Decision-making in the future electricity grid: home energy management, pricing design, and architecture development
Hubert, Tanguy F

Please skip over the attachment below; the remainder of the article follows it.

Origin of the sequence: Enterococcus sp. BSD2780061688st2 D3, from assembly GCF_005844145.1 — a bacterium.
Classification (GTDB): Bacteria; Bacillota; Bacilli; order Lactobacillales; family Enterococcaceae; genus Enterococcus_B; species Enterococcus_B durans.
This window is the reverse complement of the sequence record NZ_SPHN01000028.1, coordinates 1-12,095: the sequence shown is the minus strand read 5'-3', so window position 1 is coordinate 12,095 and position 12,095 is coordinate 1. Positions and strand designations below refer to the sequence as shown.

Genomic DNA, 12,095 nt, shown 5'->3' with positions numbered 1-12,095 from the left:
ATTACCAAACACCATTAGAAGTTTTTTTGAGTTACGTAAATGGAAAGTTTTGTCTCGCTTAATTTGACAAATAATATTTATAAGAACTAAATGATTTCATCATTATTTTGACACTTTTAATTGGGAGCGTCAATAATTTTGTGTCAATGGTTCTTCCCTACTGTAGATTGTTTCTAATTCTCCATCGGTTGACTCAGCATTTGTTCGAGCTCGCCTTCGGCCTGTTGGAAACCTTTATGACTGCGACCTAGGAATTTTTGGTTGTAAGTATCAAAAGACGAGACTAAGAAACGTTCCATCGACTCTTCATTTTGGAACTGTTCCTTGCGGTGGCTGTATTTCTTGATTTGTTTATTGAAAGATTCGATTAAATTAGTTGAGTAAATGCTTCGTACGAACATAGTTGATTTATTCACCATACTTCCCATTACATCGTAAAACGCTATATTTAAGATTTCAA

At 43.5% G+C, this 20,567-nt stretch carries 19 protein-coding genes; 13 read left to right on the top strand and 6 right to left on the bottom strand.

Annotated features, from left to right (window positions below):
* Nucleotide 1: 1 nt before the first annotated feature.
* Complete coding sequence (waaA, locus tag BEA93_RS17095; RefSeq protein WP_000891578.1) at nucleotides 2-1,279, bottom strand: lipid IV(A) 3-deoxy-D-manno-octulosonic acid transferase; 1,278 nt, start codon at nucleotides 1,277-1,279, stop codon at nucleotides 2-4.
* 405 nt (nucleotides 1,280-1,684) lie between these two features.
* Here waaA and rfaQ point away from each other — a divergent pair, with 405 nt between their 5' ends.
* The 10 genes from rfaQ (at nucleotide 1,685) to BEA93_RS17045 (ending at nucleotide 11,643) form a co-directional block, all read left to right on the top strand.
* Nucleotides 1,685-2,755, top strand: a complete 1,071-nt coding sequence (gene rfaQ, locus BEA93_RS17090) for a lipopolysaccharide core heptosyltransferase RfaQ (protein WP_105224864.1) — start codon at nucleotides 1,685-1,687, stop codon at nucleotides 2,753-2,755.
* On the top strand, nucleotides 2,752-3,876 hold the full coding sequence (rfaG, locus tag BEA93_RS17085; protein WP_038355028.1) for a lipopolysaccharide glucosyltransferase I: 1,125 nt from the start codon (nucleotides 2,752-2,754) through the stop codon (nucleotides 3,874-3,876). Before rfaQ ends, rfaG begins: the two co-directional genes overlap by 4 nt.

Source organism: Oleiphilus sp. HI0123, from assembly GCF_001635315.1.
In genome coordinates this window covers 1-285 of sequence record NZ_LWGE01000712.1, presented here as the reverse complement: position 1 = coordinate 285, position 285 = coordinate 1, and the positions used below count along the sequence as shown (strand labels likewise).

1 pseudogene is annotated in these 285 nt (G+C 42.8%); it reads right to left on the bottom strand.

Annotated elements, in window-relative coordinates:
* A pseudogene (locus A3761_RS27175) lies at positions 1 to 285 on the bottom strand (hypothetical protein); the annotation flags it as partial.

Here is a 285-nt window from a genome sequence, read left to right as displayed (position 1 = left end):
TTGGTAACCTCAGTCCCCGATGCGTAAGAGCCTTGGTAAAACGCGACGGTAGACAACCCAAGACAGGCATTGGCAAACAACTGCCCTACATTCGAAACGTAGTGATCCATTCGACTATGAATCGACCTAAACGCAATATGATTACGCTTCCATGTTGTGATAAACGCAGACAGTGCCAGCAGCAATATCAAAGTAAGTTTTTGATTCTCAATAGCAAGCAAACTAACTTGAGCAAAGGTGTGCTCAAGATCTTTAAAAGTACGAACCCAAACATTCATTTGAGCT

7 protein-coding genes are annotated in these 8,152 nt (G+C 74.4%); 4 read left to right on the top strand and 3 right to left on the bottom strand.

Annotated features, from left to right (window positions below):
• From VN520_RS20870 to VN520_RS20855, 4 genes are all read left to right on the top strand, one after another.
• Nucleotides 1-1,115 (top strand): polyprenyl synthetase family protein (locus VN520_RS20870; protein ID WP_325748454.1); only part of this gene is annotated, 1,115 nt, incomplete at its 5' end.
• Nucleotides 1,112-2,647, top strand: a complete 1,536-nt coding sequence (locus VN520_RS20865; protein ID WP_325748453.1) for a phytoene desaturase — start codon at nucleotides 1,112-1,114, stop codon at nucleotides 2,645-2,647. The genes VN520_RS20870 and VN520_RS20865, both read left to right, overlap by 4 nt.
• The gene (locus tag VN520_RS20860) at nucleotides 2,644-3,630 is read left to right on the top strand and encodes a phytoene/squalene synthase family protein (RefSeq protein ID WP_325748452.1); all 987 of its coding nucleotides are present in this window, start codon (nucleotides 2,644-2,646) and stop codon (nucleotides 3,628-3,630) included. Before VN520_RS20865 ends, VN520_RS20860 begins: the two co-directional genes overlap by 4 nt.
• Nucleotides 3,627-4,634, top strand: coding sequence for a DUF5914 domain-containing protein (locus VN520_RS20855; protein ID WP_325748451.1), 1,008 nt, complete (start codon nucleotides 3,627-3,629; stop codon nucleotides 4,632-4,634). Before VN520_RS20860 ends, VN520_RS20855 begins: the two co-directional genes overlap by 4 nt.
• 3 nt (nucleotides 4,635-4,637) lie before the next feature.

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As the number of autonomous decision-making entities in the electricity grid increases, it is necessary to develop (1) new decision-making capabilities embedded within the grid's control and management, and (2) new grid architecture models ensuring that both individual and system objectives are met. This work develops (1) new decision-making mechanisms enabling residential energy users and electricity providers to interact through the use of dynamic price signals, and (2) policy recommendations to facilitate the emergence of shared architecture models describing the future state of the electricity grid. In the first part, two optimization models that capture the emerging flexible consumption, storage, and generation capabilities of residential end-users are formulated. An economic dispatch model that explicitly accounts for end-users' internal dynamics is proposed. A non-iterative pricing algorithm using convex and inverse linear programming is developed to induce autonomous residential end-users to behave cooperatively and minimize the provider's generation costs. In the second part, several factors that make the development of grid architecture models necessary from a public policy standpoint are identified and discussed. The grid architecture problem is rigorously framed as both a market failure legitimizing government intervention, and a meta-problem requiring the development of non-conventional methods of solution. A policy approach drawing on the theoretical concepts of broker, boundary object and boundary organization is proposed.